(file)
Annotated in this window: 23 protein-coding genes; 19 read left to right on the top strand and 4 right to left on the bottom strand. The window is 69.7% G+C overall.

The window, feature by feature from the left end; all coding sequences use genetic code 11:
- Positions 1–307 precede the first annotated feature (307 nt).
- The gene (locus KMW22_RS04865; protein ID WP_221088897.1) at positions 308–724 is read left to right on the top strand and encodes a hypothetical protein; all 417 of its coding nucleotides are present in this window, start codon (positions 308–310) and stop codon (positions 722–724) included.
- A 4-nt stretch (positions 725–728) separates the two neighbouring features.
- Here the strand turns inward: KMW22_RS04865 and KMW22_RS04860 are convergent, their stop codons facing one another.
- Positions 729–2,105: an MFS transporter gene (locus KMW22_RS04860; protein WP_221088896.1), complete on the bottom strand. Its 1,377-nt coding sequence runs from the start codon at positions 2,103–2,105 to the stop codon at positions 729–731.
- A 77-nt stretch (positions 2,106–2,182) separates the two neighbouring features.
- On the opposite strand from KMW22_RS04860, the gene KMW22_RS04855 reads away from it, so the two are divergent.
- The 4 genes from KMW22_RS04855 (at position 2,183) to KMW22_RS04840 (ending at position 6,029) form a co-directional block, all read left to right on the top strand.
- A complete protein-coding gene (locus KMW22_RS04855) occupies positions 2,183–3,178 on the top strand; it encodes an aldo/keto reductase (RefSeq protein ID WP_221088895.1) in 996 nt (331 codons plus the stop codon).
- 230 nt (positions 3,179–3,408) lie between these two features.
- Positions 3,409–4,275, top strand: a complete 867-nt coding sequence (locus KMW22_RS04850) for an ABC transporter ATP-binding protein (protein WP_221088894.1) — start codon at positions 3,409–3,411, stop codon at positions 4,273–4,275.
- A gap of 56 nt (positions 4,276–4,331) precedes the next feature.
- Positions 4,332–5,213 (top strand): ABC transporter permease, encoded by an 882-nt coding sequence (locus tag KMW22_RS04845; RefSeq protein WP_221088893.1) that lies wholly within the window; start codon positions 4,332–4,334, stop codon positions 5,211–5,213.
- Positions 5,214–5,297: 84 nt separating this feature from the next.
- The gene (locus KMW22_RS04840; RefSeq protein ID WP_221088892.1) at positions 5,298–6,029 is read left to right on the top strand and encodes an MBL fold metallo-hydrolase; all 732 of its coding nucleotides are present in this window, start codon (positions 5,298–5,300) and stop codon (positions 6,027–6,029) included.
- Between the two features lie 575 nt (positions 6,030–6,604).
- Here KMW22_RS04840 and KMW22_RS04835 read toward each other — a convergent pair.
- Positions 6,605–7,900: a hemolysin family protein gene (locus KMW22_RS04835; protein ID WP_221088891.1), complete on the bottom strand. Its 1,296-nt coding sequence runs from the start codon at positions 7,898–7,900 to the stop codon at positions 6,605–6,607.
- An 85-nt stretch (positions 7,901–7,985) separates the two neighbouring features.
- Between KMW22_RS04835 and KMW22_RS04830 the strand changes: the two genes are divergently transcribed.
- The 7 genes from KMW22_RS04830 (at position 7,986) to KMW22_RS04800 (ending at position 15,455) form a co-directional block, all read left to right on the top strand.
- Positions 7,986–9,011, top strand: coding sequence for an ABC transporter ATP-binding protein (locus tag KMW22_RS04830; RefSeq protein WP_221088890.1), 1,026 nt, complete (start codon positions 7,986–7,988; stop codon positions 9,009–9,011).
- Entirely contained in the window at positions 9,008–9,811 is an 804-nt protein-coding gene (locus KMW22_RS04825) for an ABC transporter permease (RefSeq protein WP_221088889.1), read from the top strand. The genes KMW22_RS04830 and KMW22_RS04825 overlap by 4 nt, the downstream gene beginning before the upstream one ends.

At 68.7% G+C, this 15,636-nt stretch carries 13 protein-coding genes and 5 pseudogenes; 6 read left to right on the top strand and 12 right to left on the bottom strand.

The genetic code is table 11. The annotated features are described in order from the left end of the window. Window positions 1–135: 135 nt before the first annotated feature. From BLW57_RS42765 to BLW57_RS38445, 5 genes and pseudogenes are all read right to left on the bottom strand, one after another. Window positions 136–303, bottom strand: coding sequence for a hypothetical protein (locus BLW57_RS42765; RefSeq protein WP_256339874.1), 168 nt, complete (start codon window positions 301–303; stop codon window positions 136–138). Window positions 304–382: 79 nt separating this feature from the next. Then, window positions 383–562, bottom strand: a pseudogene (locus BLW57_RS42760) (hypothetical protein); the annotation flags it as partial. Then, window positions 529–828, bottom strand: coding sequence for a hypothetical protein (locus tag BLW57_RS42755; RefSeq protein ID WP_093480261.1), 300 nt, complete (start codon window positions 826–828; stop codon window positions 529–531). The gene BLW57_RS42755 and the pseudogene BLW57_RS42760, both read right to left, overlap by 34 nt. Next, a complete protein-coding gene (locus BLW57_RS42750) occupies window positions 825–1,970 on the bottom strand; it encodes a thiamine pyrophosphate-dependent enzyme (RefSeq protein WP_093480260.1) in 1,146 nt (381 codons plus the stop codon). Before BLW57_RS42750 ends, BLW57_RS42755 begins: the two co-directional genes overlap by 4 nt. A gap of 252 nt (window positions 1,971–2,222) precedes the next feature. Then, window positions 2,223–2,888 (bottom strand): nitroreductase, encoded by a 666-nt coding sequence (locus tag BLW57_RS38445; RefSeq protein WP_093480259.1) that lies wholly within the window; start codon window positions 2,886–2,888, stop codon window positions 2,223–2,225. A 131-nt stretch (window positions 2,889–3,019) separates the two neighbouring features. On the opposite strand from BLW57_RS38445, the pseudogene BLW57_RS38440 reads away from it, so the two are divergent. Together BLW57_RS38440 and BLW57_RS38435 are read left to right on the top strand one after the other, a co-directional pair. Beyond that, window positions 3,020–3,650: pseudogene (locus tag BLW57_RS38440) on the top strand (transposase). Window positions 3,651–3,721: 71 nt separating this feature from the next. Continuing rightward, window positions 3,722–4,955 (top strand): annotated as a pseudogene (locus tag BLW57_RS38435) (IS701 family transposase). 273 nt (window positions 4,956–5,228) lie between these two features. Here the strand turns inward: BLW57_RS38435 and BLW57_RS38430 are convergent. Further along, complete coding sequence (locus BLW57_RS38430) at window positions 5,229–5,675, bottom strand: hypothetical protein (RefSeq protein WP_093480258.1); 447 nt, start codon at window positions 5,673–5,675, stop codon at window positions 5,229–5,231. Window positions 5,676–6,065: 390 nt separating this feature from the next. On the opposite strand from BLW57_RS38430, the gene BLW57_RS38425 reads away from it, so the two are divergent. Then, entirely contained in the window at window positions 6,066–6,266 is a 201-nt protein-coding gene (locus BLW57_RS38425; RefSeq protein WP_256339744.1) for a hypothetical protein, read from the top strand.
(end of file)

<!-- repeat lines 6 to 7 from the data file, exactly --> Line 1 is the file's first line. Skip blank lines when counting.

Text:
- Here the strand turns inward: KMW22_RS04865 and KMW22_RS04860 are convergent, their stop codons facing one another.
- Positions 729–2,105: an MFS transporter gene (locus KMW22_RS04860; protein WP_221088896.1), complete on the bottom strand. Its 1,377-nt coding sequence runs from the start codon at positions 2,103–2,105 to the stop codon at positions 729–731.